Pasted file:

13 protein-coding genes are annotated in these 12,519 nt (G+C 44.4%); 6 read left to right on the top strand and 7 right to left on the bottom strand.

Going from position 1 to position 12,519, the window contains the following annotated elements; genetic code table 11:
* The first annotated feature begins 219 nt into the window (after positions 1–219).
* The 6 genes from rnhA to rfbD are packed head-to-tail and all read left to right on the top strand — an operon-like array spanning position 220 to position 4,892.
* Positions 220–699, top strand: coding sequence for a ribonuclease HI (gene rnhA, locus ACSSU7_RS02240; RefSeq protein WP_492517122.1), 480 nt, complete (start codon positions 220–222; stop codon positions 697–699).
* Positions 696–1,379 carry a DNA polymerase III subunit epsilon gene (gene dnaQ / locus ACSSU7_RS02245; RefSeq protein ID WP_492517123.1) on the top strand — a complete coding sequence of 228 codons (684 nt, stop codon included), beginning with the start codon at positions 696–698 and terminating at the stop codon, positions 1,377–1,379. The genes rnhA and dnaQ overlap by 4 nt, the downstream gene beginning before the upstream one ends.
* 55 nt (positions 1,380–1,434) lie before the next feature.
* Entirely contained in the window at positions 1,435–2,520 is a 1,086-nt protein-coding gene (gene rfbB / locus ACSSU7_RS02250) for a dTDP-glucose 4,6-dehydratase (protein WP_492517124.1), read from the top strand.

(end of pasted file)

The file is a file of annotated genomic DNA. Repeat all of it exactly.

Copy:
13 protein-coding genes are annotated in these 12,519 nt (G+C 44.4%); 6 read left to right on the top strand and 7 right to left on the bottom strand.

Going from position 1 to position 12,519, the window contains the following annotated elements; genetic code table 11:
* The first annotated feature begins 219 nt into the window (after positions 1–219).
* The 6 genes from rnhA to rfbD are packed head-to-tail and all read left to right on the top strand — an operon-like array spanning position 220 to position 4,892.
* Positions 220–699, top strand: coding sequence for a ribonuclease HI (gene rnhA, locus ACSSU7_RS02240; RefSeq protein WP_492517122.1), 480 nt, complete (start codon positions 220–222; stop codon positions 697–699).
* Positions 696–1,379 carry a DNA polymerase III subunit epsilon gene (gene dnaQ / locus ACSSU7_RS02245; RefSeq protein ID WP_492517123.1) on the top strand — a complete coding sequence of 228 codons (684 nt, stop codon included), beginning with the start codon at positions 696–698 and terminating at the stop codon, positions 1,377–1,379. The genes rnhA and dnaQ overlap by 4 nt, the downstream gene beginning before the upstream one ends.
* 55 nt (positions 1,380–1,434) lie before the next feature.
* Entirely contained in the window at positions 1,435–2,520 is a 1,086-nt protein-coding gene (gene rfbB / locus ACSSU7_RS02250) for a dTDP-glucose 4,6-dehydratase (protein WP_492517124.1), read from the top strand.